“Would it be such a bad thing if we weren’t the most expensive college in the country?” Luis Viornery HM ’18 said, when he heard news of Harvey Mudd College’s decision to raise its tuition this year.
Since 2012, the cost of tuition at HMC has increased by over $8,000. This year's $2,015 increase from the prior year’s $50,368 is demonstrative of the larger trend of tuition increases taking places at private colleges and universities across the country.
Tuition will cost $52,383 for the 2016-2017 school year, according to Thyra Briggs, HMC's Vice President for Admission and Student Affairs.
In an email to TSL, Briggs wrote that the reasons for the tuition hikes include “provid[ing] necessary new facilities;” increasing costs for old facilities; increasing costs in order to comply with legal regulation such as the Cleary Act, Title IX, the Americans with Disabilities Act (ADA), and security regulations like FERPA; allocating additional resources to academic and student affairs; providing new faculty with research money; and raising employee salaries.
According to Briggs, the decision to raise the tuition was ultimately made by the Board of Trustees of the College, as is common among private colleges.
Although Briggs wrote that “any increase in the cost of tuition means that students who continue to demonstrate need will also see an increase in their financial aid awards,” students worried about how the change in tuition could affect them and their families.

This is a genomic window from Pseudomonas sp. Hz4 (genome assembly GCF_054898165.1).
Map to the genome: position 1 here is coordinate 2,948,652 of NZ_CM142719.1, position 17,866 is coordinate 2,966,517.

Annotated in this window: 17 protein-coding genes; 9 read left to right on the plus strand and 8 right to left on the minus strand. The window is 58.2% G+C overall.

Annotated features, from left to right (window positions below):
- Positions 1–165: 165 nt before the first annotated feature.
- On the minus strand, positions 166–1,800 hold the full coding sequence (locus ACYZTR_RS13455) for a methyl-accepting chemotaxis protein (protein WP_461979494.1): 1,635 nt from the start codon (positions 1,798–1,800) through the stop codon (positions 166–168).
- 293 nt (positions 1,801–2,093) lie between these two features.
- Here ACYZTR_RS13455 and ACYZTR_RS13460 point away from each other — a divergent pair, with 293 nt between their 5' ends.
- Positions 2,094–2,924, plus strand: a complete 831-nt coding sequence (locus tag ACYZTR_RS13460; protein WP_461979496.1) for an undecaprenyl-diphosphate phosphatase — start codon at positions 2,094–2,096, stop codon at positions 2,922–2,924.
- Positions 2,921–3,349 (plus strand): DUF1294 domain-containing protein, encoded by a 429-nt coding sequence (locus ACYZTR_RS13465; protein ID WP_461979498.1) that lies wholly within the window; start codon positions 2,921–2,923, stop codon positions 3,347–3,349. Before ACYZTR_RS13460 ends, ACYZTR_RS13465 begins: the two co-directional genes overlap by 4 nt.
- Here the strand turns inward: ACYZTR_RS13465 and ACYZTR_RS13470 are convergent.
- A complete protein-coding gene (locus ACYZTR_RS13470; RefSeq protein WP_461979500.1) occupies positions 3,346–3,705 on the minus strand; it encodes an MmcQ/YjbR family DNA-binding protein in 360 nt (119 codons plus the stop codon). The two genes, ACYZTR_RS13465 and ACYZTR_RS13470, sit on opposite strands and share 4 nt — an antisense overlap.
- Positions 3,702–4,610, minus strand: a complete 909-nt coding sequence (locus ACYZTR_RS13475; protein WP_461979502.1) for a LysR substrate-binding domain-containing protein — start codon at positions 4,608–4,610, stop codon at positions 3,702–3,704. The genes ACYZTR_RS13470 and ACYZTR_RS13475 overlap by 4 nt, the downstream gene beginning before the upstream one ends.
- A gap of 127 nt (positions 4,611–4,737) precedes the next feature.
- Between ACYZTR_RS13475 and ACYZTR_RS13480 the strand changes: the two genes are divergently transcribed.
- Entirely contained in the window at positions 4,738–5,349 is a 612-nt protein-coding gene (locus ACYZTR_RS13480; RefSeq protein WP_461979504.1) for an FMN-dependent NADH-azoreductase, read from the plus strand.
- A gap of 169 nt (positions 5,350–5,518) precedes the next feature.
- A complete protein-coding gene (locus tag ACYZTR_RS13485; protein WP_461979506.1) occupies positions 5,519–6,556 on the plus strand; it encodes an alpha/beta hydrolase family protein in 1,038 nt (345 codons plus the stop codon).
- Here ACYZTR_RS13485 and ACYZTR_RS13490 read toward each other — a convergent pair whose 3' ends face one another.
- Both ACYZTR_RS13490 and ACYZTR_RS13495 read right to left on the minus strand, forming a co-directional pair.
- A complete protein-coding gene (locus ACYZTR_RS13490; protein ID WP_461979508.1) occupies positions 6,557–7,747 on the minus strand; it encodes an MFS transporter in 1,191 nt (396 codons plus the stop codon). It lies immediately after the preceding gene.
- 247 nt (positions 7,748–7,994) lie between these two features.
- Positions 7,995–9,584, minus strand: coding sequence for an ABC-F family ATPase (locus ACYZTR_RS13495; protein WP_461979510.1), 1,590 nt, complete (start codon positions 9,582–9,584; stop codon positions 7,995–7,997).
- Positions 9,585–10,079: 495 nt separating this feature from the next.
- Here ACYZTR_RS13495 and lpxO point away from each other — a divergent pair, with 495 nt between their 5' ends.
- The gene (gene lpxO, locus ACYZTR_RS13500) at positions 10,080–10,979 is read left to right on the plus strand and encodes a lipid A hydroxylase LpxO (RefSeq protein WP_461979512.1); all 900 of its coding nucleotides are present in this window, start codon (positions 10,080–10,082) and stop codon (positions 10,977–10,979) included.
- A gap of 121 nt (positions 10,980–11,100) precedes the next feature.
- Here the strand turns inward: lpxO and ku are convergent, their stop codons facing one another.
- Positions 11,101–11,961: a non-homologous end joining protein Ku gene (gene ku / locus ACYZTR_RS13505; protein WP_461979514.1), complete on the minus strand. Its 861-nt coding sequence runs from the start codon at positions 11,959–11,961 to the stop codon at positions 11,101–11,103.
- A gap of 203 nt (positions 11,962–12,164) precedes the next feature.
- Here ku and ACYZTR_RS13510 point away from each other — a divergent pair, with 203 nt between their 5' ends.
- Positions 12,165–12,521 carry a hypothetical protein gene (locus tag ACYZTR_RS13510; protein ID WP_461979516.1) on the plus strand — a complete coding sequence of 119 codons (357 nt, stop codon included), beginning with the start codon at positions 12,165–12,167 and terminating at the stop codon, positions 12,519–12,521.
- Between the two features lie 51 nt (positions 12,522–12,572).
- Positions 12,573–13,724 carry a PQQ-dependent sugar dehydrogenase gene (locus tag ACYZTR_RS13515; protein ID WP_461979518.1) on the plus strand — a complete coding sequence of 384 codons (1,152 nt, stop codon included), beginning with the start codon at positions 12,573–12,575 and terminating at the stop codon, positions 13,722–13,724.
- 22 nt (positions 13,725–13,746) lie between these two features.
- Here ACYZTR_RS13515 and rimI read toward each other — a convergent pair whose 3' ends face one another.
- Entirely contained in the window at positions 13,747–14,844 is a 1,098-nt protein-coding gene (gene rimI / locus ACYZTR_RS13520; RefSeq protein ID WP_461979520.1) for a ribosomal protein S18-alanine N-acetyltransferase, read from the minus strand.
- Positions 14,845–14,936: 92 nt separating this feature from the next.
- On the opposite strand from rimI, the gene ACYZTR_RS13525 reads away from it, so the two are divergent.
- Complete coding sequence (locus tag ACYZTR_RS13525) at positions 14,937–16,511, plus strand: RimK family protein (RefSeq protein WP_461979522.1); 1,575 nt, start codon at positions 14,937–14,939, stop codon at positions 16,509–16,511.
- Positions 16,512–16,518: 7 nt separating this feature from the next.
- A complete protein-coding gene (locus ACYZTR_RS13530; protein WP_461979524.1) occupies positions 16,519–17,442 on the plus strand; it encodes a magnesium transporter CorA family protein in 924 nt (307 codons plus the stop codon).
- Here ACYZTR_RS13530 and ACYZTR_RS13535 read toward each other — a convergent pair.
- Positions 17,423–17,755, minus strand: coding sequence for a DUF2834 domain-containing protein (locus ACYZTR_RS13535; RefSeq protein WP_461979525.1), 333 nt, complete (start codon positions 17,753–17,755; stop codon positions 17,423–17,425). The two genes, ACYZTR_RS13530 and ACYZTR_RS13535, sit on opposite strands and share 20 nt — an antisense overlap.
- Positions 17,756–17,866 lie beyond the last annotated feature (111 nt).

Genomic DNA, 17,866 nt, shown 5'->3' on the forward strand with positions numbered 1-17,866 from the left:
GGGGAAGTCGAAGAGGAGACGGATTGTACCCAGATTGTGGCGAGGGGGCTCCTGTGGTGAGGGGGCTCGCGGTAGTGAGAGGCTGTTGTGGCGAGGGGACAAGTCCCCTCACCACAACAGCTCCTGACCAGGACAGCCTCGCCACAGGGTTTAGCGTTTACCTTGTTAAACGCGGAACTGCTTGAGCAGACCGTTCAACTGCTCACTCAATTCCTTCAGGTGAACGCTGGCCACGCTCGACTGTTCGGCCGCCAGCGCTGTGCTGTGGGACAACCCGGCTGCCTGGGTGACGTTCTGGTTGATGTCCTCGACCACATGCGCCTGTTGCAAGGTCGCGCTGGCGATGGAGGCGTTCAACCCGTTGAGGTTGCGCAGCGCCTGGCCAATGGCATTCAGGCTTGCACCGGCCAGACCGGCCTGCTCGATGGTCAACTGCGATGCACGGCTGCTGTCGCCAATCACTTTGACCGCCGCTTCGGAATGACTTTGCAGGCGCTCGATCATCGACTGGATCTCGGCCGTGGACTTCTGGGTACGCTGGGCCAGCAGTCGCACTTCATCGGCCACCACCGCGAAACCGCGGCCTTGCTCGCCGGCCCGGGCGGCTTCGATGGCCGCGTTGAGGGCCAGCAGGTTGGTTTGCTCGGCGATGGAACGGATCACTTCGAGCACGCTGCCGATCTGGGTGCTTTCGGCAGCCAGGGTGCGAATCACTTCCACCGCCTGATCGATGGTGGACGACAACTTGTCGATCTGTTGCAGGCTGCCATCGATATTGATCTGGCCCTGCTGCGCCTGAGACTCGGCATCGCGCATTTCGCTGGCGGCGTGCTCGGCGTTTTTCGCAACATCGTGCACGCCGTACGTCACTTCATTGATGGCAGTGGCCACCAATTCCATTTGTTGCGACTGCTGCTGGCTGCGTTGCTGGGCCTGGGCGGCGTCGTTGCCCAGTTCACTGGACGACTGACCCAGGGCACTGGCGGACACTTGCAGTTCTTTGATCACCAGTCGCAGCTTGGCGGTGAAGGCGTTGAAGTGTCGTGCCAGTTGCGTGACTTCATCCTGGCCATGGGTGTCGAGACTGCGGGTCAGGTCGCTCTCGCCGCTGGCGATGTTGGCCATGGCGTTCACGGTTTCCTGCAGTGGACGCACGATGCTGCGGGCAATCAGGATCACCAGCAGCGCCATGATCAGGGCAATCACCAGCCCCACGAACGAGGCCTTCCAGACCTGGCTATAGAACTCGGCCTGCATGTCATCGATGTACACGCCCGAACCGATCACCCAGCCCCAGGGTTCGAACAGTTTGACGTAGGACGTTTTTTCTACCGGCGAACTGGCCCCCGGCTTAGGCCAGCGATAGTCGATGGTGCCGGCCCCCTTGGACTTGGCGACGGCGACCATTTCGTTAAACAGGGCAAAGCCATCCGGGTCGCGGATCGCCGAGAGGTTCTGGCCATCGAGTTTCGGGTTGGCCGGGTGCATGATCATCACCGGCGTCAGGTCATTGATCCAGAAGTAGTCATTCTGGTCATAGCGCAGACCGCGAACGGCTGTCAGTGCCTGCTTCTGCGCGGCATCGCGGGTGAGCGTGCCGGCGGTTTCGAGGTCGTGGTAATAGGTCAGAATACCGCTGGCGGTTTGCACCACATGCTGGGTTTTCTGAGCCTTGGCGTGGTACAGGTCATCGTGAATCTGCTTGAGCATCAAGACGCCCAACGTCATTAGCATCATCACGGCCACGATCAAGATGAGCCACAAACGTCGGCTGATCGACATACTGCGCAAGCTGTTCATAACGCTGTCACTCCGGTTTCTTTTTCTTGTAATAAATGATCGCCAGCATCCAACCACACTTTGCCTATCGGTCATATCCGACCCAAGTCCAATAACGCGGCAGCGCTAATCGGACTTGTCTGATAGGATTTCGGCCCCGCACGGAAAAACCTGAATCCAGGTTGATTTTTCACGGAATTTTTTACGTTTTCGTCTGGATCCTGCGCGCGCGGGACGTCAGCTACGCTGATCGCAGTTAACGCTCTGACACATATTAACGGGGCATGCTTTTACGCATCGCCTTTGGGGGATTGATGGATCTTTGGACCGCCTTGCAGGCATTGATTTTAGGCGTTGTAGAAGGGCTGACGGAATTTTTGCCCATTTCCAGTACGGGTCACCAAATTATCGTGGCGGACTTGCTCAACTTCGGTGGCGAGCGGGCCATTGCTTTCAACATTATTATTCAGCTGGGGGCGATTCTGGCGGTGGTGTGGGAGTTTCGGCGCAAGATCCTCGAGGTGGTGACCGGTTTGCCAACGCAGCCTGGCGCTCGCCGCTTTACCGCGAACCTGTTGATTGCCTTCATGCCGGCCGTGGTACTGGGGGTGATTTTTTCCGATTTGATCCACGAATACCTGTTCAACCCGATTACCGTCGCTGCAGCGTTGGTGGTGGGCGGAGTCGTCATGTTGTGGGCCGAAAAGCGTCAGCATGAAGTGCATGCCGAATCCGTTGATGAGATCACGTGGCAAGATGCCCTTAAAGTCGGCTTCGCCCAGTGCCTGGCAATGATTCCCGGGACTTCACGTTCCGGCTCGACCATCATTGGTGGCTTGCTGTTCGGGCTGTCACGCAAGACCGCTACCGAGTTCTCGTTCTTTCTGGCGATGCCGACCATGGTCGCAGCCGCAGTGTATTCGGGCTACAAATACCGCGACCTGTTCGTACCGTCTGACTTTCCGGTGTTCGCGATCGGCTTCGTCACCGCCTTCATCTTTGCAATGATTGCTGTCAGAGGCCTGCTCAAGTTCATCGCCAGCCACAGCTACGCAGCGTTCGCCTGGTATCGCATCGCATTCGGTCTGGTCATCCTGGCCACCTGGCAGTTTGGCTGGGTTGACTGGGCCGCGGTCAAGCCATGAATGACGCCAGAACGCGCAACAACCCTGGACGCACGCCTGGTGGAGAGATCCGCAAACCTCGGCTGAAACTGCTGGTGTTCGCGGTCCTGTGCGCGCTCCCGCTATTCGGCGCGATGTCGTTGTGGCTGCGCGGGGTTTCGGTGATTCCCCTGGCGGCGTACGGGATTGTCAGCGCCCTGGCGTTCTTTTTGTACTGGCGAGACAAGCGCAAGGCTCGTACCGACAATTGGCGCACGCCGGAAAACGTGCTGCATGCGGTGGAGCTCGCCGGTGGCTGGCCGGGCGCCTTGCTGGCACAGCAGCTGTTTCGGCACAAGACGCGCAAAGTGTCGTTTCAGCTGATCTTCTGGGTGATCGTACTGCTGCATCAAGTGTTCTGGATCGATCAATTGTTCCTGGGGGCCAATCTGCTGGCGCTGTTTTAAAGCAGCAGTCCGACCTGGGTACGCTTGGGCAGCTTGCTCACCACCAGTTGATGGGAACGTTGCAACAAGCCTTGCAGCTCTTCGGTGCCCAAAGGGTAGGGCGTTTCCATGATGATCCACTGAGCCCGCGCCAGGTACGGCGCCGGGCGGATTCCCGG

“The tuition does not impact me directly because I receive a scholarship that covers tuition, but I have very close friends who have to continue making financial sacrifices just to make ends meet,” Viviana Bermudez HM ’18 said. “I'm not sure what Admissions is doing to balance out the rising tuition, but I do hope that prospective students really look into what they can afford, what scholarships they can apply to, and how to pay off Mudd.”
Adrian Garcia HM ’20 was similarly concerned.
“I mean I guess I understand that they're increasing it so that they could expand. In my opinion, it seems like a good reason to raise tuition,” Garcia said. “Honestly, I can't really afford to put a great amount of money into college, I'm not entirely sure of family's financial situation right now so I think that I would have to set even more time aside searching for scholarships. Sadly though, it might make this college a little more exclusive since some accepted applicants might not be able to afford the tuition.”
Briggs wrote that the tuition increase would not impact low-income students because HMC pledges to meet 100 percent of demonstrated financial need, so financial aid awards will increase as tuition increases.
Viornery has a different view of the tuition increase.
“I have a small problem with paying for Mudd’s continued marketing/rebranding process, but that’s a separate discussion,” Viornery said.
Viornery said that he thinks future students should not have to face tuition increases that are higher than the rate of inflation.